Qualified immunity is an “affirmative defense [that] creates a presumption that the defendant is immune from suit.” Estate of Smart by Smart v. City of Wichita, 951 F.3d 1161 (10th Cir. 2020). To overcome this presumption, the plaintiff must show (1) the defendant’s actions violated a constitutional or statutory right and (2) that right was clearly established at the time of the defendant’s complained-of conduct. Thomas. A right is clearly established “when a Supreme Court or Tenth Circuit decision is on point, or if the clearly established weight of authority from other courts shows that the right must be as the plaintiff maintains.” Id.
To state a claim that one was deprived of liberty based on a fabrication of evidence, the plaintiff must allege (1) the defendant knowingly fabricated evidence, (2) the fabricated evidence was used against the plaintiff, (3) use of the fabricated evidence deprived the plaintiff of liberty, and (4) if the alleged unlawfulness would render a conviction or sentence invalid, the conviction has been invalidated or called into doubt. Warnick v. Cooley, 895 F.3d 746 (10th Cir. 2018).
Accepting Truman’s allegations as true and viewing them in the light most favorable to him—as courts must do in a Rule 12(b)(6) proceeding—they established the elements of a fabrication of evidence claim, the Court concluded. And the right not to be deprived of liberty as a result of the fabrication of evidence by a government officer was clearly established in 2004 via Pierce v. Gilchrist, 359 F.3d 1279 (10th Cir. 2004).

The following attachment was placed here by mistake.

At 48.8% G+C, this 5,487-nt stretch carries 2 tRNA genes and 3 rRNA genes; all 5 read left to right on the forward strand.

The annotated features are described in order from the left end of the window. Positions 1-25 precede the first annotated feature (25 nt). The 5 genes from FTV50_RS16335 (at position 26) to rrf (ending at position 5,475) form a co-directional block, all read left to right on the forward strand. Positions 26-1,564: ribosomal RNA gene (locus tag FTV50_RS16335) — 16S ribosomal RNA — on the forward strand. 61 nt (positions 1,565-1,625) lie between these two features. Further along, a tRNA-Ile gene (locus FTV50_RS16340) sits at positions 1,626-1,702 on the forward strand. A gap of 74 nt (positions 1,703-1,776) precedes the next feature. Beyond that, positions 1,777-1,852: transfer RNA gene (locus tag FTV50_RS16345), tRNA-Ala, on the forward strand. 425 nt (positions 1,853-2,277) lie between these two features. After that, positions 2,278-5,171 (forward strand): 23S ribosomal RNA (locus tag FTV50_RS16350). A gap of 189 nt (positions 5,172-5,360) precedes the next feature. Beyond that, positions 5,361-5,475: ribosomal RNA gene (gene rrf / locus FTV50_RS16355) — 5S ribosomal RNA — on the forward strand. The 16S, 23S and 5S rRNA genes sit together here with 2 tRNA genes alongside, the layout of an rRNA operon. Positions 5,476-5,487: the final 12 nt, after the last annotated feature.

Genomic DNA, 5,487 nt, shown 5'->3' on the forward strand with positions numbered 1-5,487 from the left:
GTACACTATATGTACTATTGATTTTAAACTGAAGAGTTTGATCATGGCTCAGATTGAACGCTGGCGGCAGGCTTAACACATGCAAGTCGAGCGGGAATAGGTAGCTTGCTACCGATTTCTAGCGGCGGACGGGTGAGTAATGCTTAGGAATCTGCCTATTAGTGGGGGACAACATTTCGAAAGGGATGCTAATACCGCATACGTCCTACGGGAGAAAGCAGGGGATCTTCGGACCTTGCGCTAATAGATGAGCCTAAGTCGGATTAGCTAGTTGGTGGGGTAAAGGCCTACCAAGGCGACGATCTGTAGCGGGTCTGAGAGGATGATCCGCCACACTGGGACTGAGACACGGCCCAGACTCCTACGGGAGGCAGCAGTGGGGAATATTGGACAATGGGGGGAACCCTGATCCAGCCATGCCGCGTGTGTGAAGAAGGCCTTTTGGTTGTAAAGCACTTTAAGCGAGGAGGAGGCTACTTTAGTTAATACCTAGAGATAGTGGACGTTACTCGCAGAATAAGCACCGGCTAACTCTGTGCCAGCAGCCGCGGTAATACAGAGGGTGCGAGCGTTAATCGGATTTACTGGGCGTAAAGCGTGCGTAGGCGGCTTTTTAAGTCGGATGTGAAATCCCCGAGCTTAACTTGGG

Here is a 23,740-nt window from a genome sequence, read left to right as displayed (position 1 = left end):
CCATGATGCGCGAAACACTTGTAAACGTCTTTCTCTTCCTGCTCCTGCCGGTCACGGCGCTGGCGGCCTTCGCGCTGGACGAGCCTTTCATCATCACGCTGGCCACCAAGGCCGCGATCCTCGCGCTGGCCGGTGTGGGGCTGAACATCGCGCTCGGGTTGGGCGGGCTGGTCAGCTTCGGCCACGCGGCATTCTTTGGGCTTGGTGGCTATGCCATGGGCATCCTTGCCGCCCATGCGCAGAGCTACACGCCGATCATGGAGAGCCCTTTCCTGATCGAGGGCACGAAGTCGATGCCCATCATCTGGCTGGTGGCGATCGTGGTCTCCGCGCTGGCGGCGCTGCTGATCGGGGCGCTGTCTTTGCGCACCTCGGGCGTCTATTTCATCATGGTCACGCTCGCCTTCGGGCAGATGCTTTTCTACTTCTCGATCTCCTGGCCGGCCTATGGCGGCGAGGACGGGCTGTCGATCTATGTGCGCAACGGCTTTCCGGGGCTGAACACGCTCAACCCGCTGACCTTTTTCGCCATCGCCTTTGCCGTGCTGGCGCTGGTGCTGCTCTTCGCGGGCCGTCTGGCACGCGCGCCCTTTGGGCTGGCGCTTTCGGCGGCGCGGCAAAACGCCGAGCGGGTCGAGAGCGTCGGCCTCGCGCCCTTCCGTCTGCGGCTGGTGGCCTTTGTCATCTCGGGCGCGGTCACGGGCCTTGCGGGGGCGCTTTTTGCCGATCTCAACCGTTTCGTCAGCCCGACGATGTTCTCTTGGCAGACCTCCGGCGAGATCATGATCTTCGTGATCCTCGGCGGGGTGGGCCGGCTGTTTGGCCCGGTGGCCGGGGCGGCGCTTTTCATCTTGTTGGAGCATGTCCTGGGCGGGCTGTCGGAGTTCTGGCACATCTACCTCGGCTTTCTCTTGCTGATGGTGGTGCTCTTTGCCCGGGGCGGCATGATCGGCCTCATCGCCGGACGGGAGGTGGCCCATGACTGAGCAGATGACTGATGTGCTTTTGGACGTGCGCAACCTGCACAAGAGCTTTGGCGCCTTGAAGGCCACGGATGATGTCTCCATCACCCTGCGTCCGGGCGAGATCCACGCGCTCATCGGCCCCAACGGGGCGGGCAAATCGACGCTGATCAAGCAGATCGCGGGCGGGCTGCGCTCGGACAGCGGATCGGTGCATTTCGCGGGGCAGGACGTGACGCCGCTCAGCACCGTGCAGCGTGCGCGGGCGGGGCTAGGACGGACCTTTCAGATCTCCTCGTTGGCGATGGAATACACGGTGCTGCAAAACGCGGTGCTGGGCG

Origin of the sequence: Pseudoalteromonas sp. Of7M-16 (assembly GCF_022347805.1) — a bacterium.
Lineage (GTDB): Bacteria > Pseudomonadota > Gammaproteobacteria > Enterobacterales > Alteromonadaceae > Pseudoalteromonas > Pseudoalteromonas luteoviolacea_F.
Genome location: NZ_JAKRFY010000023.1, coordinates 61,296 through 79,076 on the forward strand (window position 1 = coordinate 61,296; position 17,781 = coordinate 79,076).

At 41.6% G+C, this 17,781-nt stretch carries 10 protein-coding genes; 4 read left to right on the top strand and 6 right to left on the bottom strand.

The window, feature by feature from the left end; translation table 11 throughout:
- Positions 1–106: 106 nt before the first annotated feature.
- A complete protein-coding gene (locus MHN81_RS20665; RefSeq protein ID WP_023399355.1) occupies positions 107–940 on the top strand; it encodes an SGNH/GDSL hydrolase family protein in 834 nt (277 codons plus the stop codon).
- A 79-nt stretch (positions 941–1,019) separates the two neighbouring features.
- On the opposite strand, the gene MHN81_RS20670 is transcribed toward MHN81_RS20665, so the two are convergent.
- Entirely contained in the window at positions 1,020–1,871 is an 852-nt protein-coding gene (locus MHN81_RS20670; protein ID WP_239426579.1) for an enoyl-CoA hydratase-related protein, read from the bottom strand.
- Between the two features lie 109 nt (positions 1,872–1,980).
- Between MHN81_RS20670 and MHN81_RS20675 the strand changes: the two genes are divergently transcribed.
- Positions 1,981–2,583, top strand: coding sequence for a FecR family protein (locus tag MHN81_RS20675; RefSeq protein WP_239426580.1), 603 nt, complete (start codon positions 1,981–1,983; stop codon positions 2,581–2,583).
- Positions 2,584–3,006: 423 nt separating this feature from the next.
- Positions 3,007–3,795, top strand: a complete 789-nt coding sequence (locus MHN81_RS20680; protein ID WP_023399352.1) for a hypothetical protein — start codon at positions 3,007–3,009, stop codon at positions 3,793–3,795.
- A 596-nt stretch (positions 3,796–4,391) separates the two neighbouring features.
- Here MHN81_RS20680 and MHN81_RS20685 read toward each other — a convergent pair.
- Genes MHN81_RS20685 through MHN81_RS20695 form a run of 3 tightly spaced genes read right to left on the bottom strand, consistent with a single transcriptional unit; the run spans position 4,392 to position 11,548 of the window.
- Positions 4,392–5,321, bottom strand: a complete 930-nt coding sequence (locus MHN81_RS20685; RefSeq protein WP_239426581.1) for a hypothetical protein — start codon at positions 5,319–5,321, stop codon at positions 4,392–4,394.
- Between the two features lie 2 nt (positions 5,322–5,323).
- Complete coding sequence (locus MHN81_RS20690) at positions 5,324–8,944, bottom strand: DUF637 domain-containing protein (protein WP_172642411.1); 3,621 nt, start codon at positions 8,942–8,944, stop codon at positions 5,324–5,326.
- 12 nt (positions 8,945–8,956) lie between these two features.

Truman’s allegations also demonstrated “the rare obvious case, where the unlawfulness of the officer’s conduct is sufficiently clear even though existing precedent does not address similar circumstances.” D.C. v. Wesby, 138 S. Ct. 577 (2018). In Taylor v. Riojas, 141 S. Ct. 52 (2020), a prisoner brought suit after he was kept for six days in one cell that was frigidly cold and another that was covered in feces. The Fifth Circuit held that prison officials were entitled to qualified immunity because it was not clearly established that “prisoners couldn’t be housed in cells teeming with human waste for only six days.” Despite the plaintiff’s inability to cite any case in which a court held that confining a prisoner to such extremely unsanitary conditions for six days violates the Constitution, he appealed.
The Supreme Court reversed, holding that “no reasonable correctional officer could have concluded that, under the extreme circumstances of this case, it was constitutionally permissible to house Taylor in such deplorably unsanitary conditions for such an extended period of time.” The Taylor Court reiterated its holding in Hope v. Pelzer, 536 U.S. 730 (2002), for the rule that “a general constitutional rule already identified in the decisional law may apply with obvious clarity to the specific conduct in question.” Id.
In the present case, the Court explained that the forgoing rule “applies with equal force here. The right not to be deprived of liberty as a result of the fabrication of evidence by a government officer is a general constitutional rule identified in decisional law prior to the prosecutor’s conduct.” See Whitlock v. Brueggemann, 682 F.3d 567 (7th Cir. 2012) (collecting cases). The Court reasoned that just as any reasonable prison guard understands that the cell condition’s in Taylor violate the Constitution, “so too should any reasonable prosecutor understand that providing a medical examiner fabricated evidence and then putting him on the stand to testify base on that false information offends the Constitution.” Thus, the Court held that Truman “plausibly alleges a fabrication of evidence claim against the prosecutor.”
Accordingly, the Court reversed the dismissal of the claim against Johnson. See: Truman v. Orem City, 1 F.4th 1227 (10th Cir. 2021).